Transcutaneous Lower Lid Blepharoplasty with Fat Resection
This is Richard Allen at the University of Iowa. This video demonstrates a transcutaneous lower lid blepharoplasty with excision of fat pads.
A 4-0 silk suture is placed through the lower lids at the level of the meibomian gland orifices to provide traction during the case.
A subciliary incision is then made extending from the lateral canthus to the punctum.
Dissection is then carried out between the orbicularis muscle and orbital septum towards the inferior orbital rim.
This patient complained mostly of puffiness of the lower lids without a prominent tear trough, therefore fat resection rather than transposition will be performed.
The inferior orbital rim is palpated and the fat pad are mobilized after dissecting through the orbital septum.
The medial, central, and lateral fat pads are identified and mobilized. The medial fat pad is then conservatively excised.
The inferior oblique runs between the medial and central fat pad and it is important not to damage this structure.
This patient had a tendency to bleed, so it was decided to clamp the fat pads prior to excision with a hemostat, followed by cutting the fat pads and then cauterizing. I don't typically do this unless I am having significant bleeding from the fat. Either monopolar or bipolar cautery can be used.
Attention is then directed to the lateral fat pad which is also conservatively excised, using the hemostat to prevent bleeding. Some people believe that clamping the fat may cause tearing of a posterior orbital vessel. I share this concern, but I think this would only happen if significant traction were placed on the fat.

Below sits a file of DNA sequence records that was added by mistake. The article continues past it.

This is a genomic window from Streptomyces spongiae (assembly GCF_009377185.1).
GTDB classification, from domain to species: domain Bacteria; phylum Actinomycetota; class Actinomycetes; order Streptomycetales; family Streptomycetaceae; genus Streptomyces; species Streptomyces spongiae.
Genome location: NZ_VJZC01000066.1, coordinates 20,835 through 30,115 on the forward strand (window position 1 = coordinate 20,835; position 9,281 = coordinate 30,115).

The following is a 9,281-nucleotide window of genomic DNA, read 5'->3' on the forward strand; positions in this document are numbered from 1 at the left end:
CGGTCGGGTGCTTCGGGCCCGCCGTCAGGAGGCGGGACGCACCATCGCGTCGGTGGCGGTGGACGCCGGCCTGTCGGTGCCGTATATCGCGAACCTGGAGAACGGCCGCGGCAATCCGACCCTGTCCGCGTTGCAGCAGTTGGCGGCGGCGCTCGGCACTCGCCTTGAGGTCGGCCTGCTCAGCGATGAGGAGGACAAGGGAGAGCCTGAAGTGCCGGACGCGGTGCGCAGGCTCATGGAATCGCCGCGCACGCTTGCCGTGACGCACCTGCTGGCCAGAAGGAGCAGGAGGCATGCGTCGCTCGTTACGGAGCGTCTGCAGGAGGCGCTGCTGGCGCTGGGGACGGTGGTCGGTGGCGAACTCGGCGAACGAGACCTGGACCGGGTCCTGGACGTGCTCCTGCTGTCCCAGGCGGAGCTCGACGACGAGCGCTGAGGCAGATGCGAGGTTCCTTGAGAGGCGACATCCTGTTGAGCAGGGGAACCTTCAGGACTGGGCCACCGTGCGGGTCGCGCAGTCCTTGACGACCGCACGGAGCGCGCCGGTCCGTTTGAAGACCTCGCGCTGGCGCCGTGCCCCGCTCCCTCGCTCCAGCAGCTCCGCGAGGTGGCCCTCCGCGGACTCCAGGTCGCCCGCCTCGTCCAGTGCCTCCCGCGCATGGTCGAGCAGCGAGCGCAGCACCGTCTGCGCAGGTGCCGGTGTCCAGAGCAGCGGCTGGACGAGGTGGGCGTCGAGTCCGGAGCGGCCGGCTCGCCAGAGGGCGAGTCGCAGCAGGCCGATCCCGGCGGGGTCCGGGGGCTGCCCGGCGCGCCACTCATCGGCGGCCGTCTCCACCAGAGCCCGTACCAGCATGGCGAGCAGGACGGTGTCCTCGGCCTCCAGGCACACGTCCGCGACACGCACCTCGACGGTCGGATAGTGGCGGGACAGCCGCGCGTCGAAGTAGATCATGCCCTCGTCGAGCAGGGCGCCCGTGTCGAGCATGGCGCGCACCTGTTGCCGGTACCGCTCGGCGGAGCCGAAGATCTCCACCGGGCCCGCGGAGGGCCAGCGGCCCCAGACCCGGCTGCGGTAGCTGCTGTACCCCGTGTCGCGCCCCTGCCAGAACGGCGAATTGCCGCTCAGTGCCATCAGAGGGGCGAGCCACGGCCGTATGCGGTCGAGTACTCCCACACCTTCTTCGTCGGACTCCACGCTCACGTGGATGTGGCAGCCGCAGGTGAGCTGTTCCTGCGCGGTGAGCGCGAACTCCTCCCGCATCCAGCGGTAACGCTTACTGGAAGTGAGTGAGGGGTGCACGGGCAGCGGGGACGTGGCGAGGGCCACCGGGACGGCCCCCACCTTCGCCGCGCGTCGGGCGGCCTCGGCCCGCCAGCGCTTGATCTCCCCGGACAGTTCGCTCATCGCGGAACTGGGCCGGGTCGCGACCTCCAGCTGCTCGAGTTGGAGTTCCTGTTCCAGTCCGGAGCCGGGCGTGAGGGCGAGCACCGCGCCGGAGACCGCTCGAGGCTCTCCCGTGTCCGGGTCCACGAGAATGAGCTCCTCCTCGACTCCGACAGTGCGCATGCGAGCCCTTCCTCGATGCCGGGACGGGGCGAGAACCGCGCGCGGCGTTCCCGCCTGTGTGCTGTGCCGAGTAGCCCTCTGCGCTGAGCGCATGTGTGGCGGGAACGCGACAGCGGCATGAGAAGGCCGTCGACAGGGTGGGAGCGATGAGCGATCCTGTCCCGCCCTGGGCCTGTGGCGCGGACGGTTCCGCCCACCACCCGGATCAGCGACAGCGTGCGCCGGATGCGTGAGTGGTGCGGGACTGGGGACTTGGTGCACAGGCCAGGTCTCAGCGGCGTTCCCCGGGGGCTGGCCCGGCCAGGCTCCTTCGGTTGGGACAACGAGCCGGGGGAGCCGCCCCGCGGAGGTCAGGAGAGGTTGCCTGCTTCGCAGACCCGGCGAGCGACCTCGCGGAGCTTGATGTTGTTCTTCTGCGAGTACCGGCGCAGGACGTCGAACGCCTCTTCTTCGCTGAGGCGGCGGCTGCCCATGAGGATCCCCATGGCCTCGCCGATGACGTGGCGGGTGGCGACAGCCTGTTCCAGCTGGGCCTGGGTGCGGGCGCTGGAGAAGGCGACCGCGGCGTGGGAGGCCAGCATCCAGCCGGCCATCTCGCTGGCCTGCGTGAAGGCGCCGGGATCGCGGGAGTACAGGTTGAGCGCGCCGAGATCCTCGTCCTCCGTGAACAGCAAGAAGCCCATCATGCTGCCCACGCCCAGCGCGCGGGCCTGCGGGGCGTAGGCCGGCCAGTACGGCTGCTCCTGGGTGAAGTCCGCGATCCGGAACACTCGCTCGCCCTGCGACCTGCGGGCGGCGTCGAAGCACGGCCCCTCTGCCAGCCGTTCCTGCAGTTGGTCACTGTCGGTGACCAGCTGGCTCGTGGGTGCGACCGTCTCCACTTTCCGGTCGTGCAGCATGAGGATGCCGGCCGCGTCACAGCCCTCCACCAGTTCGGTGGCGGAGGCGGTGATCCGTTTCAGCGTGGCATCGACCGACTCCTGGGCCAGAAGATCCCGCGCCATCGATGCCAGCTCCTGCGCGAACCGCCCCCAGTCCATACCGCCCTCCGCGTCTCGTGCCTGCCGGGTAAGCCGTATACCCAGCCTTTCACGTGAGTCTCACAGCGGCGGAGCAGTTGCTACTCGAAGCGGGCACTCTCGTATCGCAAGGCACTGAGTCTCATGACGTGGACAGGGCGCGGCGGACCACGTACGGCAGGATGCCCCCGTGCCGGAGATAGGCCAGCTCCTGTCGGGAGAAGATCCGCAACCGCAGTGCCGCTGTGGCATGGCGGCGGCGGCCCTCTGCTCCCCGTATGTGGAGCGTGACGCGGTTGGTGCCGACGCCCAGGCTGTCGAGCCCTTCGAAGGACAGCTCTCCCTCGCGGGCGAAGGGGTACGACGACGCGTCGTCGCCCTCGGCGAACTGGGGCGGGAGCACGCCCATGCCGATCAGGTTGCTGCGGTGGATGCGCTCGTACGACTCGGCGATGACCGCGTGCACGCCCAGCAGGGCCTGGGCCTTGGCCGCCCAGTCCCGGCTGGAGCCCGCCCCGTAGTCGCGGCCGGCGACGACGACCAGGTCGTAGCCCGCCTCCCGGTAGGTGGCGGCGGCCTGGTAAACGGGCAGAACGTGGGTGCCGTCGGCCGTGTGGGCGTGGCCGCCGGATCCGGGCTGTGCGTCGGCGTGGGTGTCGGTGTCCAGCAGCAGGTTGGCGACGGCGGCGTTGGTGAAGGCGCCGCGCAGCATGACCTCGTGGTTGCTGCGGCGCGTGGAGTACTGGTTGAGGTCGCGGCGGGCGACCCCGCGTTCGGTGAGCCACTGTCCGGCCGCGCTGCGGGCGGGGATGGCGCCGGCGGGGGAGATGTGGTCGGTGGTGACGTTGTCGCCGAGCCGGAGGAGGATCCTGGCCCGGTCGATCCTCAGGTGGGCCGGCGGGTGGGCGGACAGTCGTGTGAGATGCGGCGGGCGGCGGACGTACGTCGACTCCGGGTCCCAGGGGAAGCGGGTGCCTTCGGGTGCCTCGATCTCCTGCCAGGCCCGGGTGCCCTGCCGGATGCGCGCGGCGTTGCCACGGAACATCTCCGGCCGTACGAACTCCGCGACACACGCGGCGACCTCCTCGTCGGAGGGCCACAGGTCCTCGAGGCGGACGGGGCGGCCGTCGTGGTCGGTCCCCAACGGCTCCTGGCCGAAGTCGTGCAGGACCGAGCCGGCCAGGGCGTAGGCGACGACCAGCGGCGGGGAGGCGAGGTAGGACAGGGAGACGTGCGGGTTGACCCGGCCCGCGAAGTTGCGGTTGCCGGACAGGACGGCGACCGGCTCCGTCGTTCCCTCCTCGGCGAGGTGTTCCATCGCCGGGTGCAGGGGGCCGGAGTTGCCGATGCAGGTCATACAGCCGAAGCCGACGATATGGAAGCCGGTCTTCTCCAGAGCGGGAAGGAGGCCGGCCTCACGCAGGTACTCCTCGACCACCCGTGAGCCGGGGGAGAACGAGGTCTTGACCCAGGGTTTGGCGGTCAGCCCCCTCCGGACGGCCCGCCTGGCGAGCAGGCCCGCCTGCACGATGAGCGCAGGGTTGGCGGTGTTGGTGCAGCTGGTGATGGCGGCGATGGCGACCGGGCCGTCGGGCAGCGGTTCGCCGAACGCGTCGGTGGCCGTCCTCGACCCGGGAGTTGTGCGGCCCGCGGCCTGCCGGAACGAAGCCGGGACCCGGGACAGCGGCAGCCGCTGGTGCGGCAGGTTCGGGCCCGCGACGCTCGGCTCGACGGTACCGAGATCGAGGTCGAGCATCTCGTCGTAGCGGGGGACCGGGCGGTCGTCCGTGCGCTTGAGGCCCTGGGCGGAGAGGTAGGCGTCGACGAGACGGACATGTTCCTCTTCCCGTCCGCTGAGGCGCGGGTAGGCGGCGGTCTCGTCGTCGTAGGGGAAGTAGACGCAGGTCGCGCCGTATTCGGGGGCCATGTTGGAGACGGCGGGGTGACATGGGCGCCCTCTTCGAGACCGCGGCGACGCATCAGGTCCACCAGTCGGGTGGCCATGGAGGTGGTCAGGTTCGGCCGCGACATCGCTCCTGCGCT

The same procedure is then performed on the right side.
A subciliary incision is made followed by dissection between the orbicularis muscle and orbital septum to the inferior orbital rim.
The orbita septum is opened and the fat pads are mobilized.
These fat pad can be conservatively excised again by clamping the fat followed by excision by scissors, followed by hemostasis. In a patient with a prominent tear trough, one would transpose the fat rather than resecting it.
This patient has significant lower lid laxity, and therefore a lateral tarsal strip will be performed.
Due to the fact that a transcutaneous incision likely increases your risk of post-operative eyelid malposition, it is reasonable to stabilize the eyelid by tightening it.
The strip is shortened and then sutured to the lateral orbital rim at the level of whitnalls tubercle with a double armed 4-0 mersilene suture.
This is performed on each side.
The subciliary incision can then be closed with a running 5-0 fast absorbing suture or your skin suture of choice.
At the end of the case, the eyelids are in good position. The fat pads are shown here to demonstrate symmetrical excision.